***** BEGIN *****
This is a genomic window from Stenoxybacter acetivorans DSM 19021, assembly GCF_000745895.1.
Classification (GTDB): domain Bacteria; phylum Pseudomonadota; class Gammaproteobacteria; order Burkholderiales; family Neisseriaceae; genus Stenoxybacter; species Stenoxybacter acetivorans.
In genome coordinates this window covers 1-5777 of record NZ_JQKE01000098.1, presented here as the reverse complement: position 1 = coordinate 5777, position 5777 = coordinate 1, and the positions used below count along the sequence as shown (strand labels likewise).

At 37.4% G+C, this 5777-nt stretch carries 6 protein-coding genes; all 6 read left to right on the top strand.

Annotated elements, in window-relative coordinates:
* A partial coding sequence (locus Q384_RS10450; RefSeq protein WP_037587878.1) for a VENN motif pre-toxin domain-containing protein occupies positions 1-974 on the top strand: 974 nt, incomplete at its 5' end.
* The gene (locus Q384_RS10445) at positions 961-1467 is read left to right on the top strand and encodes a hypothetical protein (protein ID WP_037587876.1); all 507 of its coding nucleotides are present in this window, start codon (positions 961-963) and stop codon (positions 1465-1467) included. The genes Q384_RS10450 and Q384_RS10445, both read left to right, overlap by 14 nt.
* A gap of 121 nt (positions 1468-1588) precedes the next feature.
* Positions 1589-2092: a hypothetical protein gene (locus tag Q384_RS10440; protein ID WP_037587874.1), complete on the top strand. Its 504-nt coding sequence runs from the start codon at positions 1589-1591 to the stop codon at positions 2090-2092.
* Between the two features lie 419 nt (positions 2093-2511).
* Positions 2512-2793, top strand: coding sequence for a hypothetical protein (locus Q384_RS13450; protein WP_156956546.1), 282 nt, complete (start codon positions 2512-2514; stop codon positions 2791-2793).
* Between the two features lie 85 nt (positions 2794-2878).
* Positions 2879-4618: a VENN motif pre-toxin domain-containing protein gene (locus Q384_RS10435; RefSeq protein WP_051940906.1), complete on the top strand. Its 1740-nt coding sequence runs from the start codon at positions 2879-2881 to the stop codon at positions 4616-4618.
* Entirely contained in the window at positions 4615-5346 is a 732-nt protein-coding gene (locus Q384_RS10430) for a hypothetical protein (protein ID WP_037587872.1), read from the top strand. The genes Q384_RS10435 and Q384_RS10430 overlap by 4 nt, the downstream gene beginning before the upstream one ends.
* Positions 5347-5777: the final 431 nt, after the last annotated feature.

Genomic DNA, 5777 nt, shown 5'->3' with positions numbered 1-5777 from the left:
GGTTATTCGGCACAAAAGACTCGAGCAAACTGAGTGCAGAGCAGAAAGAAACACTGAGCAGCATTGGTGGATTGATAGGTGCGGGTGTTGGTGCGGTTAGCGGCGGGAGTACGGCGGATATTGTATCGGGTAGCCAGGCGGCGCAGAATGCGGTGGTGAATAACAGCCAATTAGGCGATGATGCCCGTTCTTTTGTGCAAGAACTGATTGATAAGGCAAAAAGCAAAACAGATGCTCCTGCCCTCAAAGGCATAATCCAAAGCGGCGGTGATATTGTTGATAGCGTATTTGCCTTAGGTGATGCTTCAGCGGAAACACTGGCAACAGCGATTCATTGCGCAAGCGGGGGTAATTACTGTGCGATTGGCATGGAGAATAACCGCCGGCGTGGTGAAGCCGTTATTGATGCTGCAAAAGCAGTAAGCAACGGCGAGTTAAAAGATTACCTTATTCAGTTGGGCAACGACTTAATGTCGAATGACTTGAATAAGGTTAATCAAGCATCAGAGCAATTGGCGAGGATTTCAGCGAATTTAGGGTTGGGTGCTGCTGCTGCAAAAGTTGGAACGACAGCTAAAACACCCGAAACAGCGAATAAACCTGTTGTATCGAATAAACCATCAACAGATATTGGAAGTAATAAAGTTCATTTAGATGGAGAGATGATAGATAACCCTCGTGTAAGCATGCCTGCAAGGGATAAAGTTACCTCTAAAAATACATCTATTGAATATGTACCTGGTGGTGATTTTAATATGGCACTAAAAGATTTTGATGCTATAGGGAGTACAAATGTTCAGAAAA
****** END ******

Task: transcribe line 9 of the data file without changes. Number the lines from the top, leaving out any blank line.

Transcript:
* Positions 1589-2092: a hypothetical protein gene (locus tag Q384_RS10440; protein ID WP_037587874.1), complete on the top strand. Its 504-nt coding sequence runs from the start codon at positions 1589-1591 to the stop codon at positions 2090-2092.